Sitaram Tambe, the oldest serving member of Board of Control for Cricket in India (BCCI) who was a familiar face in the faceless backroom staff that plays a crucial role in the smooth conduct of India’s official cricket on a day-to-day basis, retired at the end of last month.
Sitaram Tambe, the oldest serving member of Board of Control for Cricket in India (BCCI) who was a familiar face in the faceless backroom staff that plays a crucial role in the smooth conduct of India’s official cricket on a day-to-day basis, retired at the end of last month. Tambe was serving for the board from a time when it operated from a small space inside the Cricket Club of India at the Brabourne Stadium. Traveling across the length and breadth of the country, ‘Tambe mama’ as he is fondly called used to ensure that months of hard work that a cricket team puts in to earn the coveted trophy get its due when the shining silverware reaches its deserving winner.
Time has changed and the selection announcements are streamed live now but back in those days, Tambe mama made trips to the post office to send telegrams to those picked in the squad. In those days, he even doubled up as logistics operator and coordinated with airports and other relevant authorities during Indian team’s foreign visits transporting team’s kit bags.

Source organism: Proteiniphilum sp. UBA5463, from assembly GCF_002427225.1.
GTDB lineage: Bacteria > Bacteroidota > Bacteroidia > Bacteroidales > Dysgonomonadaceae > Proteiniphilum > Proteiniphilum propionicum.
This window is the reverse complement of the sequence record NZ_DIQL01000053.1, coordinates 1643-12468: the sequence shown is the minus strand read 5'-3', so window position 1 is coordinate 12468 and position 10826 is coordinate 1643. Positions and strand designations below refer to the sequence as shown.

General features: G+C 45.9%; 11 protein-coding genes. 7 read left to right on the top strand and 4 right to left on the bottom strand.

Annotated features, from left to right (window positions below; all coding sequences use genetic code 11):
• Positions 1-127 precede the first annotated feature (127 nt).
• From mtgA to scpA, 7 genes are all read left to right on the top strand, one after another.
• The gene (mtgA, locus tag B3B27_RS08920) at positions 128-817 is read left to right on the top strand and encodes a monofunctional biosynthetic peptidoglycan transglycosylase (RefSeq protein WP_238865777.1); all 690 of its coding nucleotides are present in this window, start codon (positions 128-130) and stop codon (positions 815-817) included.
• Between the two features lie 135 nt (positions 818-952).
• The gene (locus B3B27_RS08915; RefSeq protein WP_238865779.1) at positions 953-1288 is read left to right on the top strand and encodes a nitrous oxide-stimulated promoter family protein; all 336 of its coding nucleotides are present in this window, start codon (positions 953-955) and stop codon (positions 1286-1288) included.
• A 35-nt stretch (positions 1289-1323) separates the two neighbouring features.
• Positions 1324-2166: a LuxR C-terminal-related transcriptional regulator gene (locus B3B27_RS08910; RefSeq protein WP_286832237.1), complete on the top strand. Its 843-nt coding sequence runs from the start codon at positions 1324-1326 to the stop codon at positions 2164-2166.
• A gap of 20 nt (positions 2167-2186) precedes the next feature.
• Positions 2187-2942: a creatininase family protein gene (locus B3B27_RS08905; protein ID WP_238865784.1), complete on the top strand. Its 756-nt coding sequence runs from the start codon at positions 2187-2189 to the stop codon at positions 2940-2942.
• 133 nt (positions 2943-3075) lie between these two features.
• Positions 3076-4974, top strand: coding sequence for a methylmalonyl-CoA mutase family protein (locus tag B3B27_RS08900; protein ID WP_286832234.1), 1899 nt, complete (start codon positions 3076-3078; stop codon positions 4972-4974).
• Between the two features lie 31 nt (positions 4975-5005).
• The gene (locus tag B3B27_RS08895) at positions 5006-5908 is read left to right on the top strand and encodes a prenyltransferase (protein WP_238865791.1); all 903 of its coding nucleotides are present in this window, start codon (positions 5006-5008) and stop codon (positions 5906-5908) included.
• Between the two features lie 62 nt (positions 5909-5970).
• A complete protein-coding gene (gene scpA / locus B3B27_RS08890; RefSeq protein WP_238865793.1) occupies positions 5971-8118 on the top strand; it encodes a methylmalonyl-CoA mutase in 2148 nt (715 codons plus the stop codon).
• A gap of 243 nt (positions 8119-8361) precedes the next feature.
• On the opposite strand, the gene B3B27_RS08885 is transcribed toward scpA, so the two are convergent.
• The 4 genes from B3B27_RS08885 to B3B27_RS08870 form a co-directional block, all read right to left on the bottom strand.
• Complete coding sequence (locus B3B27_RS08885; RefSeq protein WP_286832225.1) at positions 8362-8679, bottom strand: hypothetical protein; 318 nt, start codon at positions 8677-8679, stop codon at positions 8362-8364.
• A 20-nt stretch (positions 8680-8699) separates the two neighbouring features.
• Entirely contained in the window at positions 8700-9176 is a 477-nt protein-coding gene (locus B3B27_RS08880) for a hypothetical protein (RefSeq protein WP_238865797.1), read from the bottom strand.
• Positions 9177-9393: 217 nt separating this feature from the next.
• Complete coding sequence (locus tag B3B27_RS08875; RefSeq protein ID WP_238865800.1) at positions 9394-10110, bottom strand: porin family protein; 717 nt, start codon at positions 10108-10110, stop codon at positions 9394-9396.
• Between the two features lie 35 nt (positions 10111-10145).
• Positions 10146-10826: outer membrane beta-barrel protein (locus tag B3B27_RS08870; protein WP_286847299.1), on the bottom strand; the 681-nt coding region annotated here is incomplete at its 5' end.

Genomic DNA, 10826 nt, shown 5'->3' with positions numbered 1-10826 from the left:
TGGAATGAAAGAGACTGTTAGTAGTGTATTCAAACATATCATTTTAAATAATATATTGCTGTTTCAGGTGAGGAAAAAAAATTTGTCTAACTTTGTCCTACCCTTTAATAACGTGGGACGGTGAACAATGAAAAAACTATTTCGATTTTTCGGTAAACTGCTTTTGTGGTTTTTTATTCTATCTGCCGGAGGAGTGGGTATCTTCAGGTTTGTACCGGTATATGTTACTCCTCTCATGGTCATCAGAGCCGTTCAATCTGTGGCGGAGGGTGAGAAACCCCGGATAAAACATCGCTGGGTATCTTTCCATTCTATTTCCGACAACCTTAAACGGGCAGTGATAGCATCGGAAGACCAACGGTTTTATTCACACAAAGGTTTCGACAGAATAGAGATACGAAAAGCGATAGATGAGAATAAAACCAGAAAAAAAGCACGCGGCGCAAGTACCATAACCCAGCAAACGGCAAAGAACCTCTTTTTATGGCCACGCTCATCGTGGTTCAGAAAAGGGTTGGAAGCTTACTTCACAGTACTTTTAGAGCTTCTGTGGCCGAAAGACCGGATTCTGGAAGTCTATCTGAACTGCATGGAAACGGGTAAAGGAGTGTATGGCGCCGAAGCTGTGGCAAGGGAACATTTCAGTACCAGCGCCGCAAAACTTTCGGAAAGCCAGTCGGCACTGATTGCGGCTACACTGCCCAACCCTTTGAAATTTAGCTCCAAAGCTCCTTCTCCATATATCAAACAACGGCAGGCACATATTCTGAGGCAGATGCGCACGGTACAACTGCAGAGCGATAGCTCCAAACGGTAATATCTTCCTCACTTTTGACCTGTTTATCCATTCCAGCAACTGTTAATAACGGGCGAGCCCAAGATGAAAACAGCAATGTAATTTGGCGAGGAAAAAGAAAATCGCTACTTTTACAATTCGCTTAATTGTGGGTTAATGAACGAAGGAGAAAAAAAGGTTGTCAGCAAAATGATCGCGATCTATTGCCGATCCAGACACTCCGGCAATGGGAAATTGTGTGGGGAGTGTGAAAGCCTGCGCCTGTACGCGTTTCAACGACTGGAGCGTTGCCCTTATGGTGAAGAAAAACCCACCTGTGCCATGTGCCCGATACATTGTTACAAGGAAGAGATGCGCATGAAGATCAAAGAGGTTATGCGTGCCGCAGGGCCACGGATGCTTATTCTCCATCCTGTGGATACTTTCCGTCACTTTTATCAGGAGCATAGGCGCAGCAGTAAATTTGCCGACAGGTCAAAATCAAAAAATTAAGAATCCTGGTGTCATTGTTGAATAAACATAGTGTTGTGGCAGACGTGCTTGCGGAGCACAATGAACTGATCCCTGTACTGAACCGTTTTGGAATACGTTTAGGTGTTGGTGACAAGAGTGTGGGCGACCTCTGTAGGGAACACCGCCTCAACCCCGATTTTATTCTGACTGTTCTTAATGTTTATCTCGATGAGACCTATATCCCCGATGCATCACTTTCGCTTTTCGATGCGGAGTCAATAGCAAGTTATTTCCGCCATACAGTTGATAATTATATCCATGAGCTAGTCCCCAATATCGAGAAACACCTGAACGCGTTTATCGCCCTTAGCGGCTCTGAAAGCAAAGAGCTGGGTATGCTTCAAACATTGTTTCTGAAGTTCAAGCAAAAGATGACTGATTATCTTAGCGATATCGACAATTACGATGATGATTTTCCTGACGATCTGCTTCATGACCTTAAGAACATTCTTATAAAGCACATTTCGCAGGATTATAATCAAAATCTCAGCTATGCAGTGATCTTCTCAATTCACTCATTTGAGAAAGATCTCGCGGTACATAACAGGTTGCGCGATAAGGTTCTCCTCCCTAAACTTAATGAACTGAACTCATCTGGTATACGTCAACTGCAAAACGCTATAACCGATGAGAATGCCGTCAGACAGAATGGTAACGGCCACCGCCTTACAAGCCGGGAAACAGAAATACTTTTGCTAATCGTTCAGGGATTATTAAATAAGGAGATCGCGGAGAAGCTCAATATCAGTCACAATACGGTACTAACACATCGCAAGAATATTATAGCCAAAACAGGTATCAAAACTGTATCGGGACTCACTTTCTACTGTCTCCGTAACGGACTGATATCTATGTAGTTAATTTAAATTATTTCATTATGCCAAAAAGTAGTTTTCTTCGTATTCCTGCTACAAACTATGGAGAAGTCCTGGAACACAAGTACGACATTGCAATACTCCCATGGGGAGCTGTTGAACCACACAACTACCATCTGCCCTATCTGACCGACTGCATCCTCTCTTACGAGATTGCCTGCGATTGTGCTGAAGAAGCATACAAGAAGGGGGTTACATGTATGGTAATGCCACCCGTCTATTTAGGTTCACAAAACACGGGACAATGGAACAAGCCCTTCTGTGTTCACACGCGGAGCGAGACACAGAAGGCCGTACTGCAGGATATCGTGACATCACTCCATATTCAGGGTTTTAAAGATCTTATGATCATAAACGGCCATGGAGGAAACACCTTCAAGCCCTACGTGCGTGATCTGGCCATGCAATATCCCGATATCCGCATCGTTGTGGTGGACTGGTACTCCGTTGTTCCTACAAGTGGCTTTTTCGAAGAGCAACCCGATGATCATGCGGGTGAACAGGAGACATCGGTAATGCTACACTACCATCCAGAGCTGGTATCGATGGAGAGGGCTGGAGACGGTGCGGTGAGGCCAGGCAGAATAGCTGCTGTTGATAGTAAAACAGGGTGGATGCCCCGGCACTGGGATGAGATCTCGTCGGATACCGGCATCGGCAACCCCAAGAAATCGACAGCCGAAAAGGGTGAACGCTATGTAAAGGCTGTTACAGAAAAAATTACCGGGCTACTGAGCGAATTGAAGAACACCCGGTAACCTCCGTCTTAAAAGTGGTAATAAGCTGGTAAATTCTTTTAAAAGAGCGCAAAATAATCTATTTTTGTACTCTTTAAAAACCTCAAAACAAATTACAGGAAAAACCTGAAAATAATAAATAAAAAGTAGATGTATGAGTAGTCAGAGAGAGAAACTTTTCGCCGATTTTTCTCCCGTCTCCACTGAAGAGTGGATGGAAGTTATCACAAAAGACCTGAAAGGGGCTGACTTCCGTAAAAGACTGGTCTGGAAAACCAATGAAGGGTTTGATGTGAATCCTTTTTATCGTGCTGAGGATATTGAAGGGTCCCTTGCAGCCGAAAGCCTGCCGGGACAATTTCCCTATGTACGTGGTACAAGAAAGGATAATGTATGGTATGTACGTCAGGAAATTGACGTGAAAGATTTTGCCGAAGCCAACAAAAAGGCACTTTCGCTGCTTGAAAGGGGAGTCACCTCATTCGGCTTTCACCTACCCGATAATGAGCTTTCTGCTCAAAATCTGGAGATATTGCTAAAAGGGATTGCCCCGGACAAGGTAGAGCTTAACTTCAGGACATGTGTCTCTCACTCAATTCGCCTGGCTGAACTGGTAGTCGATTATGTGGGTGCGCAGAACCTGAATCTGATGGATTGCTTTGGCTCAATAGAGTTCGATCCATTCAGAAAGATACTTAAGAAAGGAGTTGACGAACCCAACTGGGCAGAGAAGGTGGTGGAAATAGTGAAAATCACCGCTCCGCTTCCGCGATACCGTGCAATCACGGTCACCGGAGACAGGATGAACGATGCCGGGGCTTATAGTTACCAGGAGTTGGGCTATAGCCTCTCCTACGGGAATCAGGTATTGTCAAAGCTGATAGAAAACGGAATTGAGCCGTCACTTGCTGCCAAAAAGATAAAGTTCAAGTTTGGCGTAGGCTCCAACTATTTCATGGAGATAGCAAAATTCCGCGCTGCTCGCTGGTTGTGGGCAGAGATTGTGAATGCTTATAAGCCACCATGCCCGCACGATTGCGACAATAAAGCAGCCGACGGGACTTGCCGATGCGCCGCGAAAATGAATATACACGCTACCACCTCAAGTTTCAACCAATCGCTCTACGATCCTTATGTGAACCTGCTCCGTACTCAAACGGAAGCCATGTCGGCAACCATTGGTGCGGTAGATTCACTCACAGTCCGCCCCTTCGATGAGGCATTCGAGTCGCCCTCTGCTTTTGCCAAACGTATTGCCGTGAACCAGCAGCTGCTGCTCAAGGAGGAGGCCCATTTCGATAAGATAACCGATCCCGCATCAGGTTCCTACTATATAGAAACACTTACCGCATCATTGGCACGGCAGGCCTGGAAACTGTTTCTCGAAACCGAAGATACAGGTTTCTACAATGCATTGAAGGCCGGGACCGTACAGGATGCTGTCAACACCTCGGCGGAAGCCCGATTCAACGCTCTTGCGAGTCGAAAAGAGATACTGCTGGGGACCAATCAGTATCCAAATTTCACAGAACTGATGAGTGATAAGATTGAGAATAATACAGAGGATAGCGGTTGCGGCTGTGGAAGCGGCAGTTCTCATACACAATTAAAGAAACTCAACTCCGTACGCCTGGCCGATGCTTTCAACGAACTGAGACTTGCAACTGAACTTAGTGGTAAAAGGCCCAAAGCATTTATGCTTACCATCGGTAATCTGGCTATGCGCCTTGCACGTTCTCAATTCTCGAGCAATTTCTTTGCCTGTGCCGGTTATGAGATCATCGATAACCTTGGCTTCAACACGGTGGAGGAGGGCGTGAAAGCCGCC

Interestingly, it was Tambe who handed the official selection letter to the Tendulkar household in Bandra informing the family members that a bright teenager with curly hair has been picked to represent India way back in 1989. Tambe had started serving the BCCI at the age of 16.
“I had the pleasure of delivering the official letter to Sachin Tendulkar’s father at this residence. When he retired after a 24-year-long career, I had again gone to his house to get his autographs on some souvenirs. On my first visit, he was still a teenager, but on my next, he had become an all-time great,” he recalled with a smile.
Tambe was also BCCI’s go-to man for delivering the trophies. He never misplaced a trophy and also used to get them fixed if a part was broken.
“I had gone to deliver the Ranji Trophy to Indore last year (2016-17 season) and when I handed it over to the crew there, the top of it broke while the trophy was being removed. It weighs 15 kgs. We called a local expert, took the trophy to his workshop and sat there till the work was complete. By the time we reached the ground with the trophy, it was 2am and when Gujarat were handed the trophy, it was in pristine condition,” Tambe said.
With Tambe mama, the BCCI also bid goodbye to their senior employees Dr Vece Paes, Jayant Jhaveri and B Laxman whose contribution has been immense and their experience, invaluable.